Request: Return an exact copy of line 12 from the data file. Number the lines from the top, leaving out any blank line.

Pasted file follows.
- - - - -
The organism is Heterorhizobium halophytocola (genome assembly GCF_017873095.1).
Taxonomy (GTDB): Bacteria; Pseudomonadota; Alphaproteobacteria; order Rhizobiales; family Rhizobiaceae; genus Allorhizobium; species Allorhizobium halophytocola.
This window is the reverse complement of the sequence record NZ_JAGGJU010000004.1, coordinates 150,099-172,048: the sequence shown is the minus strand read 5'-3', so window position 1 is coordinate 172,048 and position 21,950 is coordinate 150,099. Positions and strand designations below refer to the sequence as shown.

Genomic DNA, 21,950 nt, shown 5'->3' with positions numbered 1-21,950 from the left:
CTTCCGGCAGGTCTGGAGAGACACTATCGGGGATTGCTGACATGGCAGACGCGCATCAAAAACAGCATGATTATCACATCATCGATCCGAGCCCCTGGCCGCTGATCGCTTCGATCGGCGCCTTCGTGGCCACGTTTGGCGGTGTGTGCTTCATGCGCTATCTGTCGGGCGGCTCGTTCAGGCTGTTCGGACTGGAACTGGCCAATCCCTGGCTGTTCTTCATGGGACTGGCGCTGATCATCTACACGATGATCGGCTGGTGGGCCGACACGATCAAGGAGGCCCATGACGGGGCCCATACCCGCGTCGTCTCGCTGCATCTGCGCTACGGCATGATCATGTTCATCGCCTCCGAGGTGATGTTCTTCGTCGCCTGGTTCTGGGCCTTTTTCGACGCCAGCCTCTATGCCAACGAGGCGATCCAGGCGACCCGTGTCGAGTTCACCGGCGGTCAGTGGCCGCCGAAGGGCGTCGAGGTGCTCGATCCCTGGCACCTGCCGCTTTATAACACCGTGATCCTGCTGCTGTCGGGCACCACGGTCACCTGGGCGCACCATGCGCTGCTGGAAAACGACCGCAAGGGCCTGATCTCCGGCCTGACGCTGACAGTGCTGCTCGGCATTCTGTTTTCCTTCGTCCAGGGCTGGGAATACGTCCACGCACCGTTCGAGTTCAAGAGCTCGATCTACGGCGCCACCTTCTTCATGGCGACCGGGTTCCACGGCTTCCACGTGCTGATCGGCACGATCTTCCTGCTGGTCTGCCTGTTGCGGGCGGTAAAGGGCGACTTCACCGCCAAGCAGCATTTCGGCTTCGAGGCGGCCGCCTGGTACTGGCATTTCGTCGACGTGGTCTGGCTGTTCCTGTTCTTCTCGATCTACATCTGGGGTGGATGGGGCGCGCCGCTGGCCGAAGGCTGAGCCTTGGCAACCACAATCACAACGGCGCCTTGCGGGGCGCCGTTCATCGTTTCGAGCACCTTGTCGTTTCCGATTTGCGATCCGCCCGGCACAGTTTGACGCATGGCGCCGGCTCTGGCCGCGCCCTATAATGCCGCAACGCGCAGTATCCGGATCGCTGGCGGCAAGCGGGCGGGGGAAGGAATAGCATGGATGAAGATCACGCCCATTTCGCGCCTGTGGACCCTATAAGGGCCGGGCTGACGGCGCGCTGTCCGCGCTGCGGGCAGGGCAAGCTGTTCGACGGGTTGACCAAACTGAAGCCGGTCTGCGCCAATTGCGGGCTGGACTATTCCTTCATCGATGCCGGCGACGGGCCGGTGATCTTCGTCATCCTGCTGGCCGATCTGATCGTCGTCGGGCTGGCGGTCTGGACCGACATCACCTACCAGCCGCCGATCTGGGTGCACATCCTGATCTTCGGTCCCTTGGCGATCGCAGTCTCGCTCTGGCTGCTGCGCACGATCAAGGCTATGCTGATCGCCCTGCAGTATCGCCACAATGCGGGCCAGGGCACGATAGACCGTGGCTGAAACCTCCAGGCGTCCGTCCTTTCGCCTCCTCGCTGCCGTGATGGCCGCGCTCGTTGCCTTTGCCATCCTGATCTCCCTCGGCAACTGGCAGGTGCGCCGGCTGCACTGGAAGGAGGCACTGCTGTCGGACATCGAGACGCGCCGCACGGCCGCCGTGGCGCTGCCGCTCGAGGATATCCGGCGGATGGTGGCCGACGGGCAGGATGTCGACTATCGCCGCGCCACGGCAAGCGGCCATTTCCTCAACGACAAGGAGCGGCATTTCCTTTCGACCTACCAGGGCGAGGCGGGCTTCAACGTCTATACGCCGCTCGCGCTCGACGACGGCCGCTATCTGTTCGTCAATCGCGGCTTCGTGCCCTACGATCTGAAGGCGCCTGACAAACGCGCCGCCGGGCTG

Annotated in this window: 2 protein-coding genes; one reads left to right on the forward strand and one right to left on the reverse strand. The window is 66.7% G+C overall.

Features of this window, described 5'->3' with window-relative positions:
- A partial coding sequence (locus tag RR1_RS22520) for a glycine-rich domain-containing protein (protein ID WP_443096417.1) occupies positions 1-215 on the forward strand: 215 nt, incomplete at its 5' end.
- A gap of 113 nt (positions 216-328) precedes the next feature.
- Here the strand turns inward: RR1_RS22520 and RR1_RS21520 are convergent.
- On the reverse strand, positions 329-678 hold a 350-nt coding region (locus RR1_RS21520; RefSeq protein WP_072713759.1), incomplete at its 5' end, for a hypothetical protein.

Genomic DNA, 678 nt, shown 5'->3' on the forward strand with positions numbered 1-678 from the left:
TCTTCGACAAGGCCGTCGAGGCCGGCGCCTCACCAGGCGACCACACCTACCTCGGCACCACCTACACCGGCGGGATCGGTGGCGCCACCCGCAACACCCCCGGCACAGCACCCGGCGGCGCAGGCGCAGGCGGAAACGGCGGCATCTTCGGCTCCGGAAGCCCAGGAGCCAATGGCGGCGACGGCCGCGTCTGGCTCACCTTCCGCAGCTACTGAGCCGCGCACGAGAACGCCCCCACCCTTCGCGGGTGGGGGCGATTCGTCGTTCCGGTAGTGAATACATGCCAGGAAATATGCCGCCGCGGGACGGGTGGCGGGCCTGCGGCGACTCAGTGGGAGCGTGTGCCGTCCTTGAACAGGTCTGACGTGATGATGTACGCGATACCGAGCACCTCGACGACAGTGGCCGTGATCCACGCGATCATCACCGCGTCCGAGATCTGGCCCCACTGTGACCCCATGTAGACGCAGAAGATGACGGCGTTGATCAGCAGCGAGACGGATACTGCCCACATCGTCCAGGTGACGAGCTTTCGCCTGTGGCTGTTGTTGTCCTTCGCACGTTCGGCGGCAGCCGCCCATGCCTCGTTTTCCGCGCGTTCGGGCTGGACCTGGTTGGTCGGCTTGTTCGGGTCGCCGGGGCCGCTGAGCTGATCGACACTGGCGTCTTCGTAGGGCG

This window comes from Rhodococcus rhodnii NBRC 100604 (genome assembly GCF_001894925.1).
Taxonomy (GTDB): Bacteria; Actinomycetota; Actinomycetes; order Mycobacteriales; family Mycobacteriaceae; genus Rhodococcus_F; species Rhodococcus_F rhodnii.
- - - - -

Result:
Genomic DNA, 678 nt, shown 5'->3' on the forward strand with positions numbered 1-678 from the left: